It’s the age-old tale of fine print, loopholes and hidden restrictions that’s told all too often in the insurance world. Insurance policies and documents can be filled to the brim with insurance-y jargon, unnecessarily complex sentences and downright confusing clauses. And that’s just the beginning.
A recent report by the Sydney Morning Herald found that a whopping 26 per cent of people who bought travel insurance in the past twelve months didn’t even look at the document. Blimey. What’s more, the report found that people under the age of thirty were most at risk of not viewing or fully understanding their policy. And to be honest, we can’t say we blame them. Insurance policies are often built to be difficult to understand and even harder to finish.
Which is why we’re not surprised by the news that thousands of Aussies have been stranded in Bali and left potentially out of pocket. The eruption of Mount Agung has halted all flights in and out of the tourist hotspot. And guess who’s included in that list of victims? A large number of young Aussie schoolies who have been caught on the island since Sunday.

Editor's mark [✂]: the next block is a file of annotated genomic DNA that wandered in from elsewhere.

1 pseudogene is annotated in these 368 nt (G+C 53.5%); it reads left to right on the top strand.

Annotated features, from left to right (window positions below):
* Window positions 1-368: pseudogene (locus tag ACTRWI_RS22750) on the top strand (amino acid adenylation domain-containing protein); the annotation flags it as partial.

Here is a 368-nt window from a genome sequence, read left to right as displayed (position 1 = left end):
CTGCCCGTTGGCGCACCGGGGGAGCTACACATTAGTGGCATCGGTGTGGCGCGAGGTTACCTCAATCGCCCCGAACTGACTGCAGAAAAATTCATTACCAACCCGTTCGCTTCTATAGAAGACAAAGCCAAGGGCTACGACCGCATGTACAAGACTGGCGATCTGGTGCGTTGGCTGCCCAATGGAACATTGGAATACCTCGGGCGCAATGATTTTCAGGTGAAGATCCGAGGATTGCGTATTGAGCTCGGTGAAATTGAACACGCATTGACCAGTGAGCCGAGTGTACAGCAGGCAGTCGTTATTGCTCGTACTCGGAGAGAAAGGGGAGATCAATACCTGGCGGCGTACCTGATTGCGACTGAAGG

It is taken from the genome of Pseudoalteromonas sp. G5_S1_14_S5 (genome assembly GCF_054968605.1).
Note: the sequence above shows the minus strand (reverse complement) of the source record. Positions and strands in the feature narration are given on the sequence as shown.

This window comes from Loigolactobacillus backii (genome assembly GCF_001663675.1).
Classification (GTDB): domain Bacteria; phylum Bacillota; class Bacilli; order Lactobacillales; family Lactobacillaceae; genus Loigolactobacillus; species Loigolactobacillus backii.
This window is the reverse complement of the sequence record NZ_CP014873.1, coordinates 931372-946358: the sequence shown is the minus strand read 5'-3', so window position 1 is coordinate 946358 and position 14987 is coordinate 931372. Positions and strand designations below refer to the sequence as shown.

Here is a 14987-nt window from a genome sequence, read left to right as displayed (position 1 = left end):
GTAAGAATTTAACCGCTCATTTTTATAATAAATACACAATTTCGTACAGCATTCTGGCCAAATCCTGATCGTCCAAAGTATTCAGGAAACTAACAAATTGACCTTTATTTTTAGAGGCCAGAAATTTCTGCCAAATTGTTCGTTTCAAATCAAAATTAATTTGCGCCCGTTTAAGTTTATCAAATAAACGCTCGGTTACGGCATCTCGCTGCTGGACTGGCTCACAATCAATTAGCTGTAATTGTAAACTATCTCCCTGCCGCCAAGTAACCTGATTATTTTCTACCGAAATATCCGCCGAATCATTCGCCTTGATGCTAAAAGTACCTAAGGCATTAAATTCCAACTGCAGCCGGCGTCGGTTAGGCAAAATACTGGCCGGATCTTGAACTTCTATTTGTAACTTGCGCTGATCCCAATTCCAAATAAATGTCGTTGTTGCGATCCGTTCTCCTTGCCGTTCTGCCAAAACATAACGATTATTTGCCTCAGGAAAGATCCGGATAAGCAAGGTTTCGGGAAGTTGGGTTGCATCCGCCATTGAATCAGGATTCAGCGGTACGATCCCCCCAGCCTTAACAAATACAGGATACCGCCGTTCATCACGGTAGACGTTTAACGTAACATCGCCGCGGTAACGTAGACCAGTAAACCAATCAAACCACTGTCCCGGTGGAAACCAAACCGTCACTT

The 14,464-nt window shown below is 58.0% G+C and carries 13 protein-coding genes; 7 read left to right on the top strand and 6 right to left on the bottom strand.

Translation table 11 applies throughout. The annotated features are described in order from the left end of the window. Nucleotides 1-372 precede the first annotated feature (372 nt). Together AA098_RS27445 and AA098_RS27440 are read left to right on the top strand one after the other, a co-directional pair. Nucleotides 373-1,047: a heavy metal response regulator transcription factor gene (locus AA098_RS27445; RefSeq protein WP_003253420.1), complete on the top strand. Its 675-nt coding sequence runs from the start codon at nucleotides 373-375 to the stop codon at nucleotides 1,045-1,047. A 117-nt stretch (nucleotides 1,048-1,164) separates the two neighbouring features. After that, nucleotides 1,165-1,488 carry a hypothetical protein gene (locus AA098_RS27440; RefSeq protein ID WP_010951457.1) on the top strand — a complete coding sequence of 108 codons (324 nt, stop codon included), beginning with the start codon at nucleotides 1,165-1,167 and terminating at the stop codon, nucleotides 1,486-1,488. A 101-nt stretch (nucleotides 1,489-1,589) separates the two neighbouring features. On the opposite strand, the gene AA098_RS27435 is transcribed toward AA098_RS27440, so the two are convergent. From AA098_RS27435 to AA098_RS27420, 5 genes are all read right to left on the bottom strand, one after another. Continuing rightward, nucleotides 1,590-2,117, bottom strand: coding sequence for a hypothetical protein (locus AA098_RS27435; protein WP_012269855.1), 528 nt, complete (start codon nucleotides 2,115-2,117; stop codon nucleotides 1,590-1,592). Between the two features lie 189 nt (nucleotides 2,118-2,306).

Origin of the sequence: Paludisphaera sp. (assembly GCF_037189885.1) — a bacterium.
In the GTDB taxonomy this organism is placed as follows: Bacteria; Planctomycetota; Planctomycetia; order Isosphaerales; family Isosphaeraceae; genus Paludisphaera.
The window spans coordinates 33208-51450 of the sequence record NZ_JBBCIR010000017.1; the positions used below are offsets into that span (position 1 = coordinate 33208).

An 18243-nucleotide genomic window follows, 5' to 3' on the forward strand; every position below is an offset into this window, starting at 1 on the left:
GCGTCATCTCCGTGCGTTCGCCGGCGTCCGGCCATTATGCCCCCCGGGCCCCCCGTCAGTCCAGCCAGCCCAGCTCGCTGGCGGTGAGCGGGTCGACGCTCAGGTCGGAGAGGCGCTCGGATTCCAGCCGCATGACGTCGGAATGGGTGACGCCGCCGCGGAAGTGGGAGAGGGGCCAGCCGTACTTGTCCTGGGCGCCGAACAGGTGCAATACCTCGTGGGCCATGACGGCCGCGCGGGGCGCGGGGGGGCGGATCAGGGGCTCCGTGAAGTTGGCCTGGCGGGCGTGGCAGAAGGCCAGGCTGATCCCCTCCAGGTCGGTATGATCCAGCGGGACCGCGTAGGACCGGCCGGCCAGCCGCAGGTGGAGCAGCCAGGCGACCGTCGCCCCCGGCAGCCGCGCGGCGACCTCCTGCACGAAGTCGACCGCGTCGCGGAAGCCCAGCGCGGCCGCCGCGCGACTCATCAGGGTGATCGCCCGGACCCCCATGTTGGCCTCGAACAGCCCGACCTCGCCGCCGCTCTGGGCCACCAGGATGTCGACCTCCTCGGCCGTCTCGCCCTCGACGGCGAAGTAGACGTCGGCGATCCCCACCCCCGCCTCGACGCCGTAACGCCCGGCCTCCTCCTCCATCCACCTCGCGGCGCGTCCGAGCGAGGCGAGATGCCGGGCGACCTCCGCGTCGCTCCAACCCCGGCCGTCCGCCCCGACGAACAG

The devil’s in the detail, and the details are in the fine print. Many insurance companies are telling their customers just that. Some companies have issued statements telling customers they would only be covered if they bought policies up to nine weeks ago – before the Indonesian government issued an alert on the volcano. According to Insurance Business, the alert was first raised to level four – suggesting an eruption was imminent – on September 22nd.
So, if you’re a traveller, your best bet is to dig out your handy magnifying glass and double check that pesky fine print. Impacted travellers are being urged to consult their policies and insurance company websites to check if they are covered.
Words by Skye Jamieson